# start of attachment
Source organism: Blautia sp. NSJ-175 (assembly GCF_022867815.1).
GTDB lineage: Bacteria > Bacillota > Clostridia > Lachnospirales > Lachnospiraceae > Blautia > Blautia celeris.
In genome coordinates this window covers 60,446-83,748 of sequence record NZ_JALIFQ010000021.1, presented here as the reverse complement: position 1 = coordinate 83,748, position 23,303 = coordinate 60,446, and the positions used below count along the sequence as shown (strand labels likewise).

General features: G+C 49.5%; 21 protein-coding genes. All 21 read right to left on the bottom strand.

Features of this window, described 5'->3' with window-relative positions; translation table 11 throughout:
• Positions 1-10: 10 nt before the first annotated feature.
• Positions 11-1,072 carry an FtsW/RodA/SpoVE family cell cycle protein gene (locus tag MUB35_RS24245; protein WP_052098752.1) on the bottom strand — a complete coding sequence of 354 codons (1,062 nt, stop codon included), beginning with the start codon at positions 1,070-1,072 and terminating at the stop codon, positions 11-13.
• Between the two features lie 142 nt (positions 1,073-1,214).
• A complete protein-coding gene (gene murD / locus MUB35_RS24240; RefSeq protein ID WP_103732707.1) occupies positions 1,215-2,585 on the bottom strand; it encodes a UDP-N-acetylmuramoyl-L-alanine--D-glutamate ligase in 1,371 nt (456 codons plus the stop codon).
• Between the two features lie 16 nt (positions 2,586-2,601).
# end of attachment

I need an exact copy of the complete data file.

Source organism: Blautia sp. NSJ-175 (assembly GCF_022867815.1).
GTDB lineage: Bacteria > Bacillota > Clostridia > Lachnospirales > Lachnospiraceae > Blautia > Blautia celeris.
In genome coordinates this window covers 60,446-83,748 of sequence record NZ_JALIFQ010000021.1, presented here as the reverse complement: position 1 = coordinate 83,748, position 23,303 = coordinate 60,446, and the positions used below count along the sequence as shown (strand labels likewise).

General features: G+C 49.5%; 21 protein-coding genes. All 21 read right to left on the bottom strand.

Features of this window, described 5'->3' with window-relative positions; translation table 11 throughout:
• Positions 1-10: 10 nt before the first annotated feature.
• Positions 11-1,072 carry an FtsW/RodA/SpoVE family cell cycle protein gene (locus tag MUB35_RS24245; protein WP_052098752.1) on the bottom strand — a complete coding sequence of 354 codons (1,062 nt, stop codon included), beginning with the start codon at positions 1,070-1,072 and terminating at the stop codon, positions 11-13.
• Between the two features lie 142 nt (positions 1,073-1,214).
• A complete protein-coding gene (gene murD / locus MUB35_RS24240; RefSeq protein ID WP_103732707.1) occupies positions 1,215-2,585 on the bottom strand; it encodes a UDP-N-acetylmuramoyl-L-alanine--D-glutamate ligase in 1,371 nt (456 codons plus the stop codon).
• Between the two features lie 16 nt (positions 2,586-2,601).